Second, and most importantly, the AF-1 will need a number of non-minor modifications and additions, like military radar, advanced defensive countermeasures (electronic countermeasures, chaffs, flares...), in-flight refuel capability, escape capsule, ultra-advanced communication systems, and what not. The engineering part of all this will take a couple of years anyway, so no need to build it now to have it stopped until all these systems are developed only to then learn that we would have needed a hole here and a reinforcement there. I'd say that put the PO today with all the specifications, and you'll get the new AF-1 in 5 years if you are lucky.

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    Senior Member LH-B744's Avatar
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    Quote Originally Posted by Highkeas View Post
    From todays AIAA Newsletter:
    Air Force Asks Customers About Air Force One Replacement.

    The Military Times (9/10, Everstine) reports the Air Force Life Cycle Management Center has issued a survey asking “potential contractors” about whether they can replace Air Force One. According to the article, the Air Force wants a “commercial derivative aircraft” to replace the current VC-25 “no earlier than 2021.”

    My guess is that the next AF-1 will be based on the 787 (or long shot 747-.
    You can replace "-" by "-8_)".


    Somehow it's funny that nobody removed this bug since I am here in this forum. Back on topic.

    Somewhere here in this forum, there was a discussion about "I want to buy a B748i. What do I have to pay?"

    My opinion is, in agreement with my avatar, and in contrast to Brian, the president's ship should be a 747.

    The German Government does not fly an A380. Yes, an Airbus with 4 engines, but not that size.

    The USA don't necessarily have to compare with smaller countries like Germany.

    And it is a well known picture: the US President arrives, naturally, in a 747.
    B748i. Two reasons:
    a) It is well tested by my favourite airline.
    b) 747 is US government tradition.
    Last edited by LH-B744; 07-11-2015 at 07:23 AM. Reason: + 4 engines.
    LH also has a intercontinental history, the Hamburg - Düsseldorf - Shannon - NYC route, open since June 1st, 1955.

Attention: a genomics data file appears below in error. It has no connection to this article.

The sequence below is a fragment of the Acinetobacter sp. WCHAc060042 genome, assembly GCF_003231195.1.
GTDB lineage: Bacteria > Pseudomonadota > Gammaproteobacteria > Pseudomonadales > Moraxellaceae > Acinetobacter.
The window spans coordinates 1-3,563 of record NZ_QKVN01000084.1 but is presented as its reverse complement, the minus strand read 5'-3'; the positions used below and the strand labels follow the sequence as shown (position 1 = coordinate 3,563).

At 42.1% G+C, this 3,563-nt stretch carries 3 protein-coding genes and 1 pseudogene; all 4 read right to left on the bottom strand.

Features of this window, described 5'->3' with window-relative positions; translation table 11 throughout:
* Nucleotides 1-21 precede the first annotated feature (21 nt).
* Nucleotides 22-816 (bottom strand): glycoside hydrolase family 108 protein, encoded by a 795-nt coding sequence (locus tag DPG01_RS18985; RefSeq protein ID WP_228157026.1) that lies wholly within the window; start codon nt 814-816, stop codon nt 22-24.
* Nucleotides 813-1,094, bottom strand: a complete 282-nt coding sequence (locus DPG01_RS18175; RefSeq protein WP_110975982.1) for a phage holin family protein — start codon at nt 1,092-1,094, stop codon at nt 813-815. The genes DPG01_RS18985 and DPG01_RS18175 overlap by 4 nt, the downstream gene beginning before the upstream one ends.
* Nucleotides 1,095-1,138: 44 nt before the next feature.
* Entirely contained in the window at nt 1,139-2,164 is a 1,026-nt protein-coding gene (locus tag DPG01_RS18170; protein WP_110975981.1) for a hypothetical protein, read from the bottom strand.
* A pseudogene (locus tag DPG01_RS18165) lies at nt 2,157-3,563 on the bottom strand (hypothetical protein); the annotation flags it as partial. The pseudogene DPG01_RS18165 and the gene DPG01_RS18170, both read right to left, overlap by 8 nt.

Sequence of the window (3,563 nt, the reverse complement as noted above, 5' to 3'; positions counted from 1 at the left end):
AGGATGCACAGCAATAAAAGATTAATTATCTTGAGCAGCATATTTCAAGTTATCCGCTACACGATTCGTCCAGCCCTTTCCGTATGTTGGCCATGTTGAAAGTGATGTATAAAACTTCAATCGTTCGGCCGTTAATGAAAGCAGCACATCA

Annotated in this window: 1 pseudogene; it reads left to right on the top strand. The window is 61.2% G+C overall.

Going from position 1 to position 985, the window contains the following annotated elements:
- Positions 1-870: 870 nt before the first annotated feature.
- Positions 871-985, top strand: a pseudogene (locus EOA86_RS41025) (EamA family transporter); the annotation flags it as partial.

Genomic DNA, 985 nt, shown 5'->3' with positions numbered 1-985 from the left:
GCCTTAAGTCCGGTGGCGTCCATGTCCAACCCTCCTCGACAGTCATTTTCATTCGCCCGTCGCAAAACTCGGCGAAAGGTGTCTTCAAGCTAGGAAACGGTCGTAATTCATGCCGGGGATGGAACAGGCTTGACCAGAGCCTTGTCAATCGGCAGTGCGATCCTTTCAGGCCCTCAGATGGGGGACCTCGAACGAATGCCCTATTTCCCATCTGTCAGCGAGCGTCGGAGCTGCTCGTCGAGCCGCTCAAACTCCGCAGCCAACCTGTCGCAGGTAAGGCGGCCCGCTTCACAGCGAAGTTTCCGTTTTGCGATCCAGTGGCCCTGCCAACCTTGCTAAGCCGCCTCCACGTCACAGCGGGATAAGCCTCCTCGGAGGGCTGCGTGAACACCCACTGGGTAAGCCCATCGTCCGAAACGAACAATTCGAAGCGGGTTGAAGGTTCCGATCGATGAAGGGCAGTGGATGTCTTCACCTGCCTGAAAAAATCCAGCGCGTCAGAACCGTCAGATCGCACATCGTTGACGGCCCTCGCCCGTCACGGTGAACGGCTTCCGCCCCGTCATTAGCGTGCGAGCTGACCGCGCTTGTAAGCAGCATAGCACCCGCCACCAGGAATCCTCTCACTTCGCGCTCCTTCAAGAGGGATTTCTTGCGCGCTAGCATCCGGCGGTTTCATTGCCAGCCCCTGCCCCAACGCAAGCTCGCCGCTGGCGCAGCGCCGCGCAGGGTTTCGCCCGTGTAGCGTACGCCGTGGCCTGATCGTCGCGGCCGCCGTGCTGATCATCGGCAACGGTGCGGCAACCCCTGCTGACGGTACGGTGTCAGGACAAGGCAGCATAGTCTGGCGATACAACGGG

A/C type: Lockheed Super Constellation.
    The operator on the DUS - NYC route, on the DUS - BKK route, and on the shiny new DUS - LAS nonstop route? EW, one of the dearest LH daughters .

    Aviation enthusiast since more than 30 years. A whole decade here on this platform.

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    Senior Member LH-B744's Avatar
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    Highkeas seems to be interested in military aviation. Well, he's not the only one .

    Now we count 1 and 1 and the result is... Air Force.

    I have seen one or two men who fly the Air Force One on TV, but I can't remember their Air Force Rank.

    But anything below a Colonel would not be adequate, in my eyes.

    Not only because of payment, the US president sincerely should not be flown by a cheap tourist airline (4U or something like that)!

    But a Colonel also knows more than only the civilian airports.

    To make it short, even in my favourite airline, there are flights which are operated by two Flight Captains.

    I think Obama deserves two Colonels, at least.
    LH also has a intercontinental history, the Hamburg - Düsseldorf - Shannon - NYC route, open since June 1st, 1955.
    A/C type: Lockheed Super Constellation.
    The operator on the DUS - NYC route, on the DUS - BKK route, and on the shiny new DUS - LAS nonstop route? EW, one of the dearest LH daughters .

    Aviation enthusiast since more than 30 years. A whole decade here on this platform.

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    Senior Member brianw999's Avatar
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    Why don't we stop kidding ourselves. With a 2021 procurement date it's going to be a 747 in some guise or other unless Boeing have something special up their sleeves that nobody knows about.
    If it 'ain't broken........ Don't try to mend it !


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    Boeing lost a heap of money on the production of the two VC-25 aircraft.

  13. #13
    Senior Member brianw999's Avatar
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    National pride alone will keep it with Boeing. The unions won't let it go to someone like Airbus, much the same as the farcical tanker contract. Airbus might cry foul...but secretly will be very happy not to have anything to do with just two Air Force Ones that will wind up costing them money.
    If it 'ain't broken........ Don't try to mend it !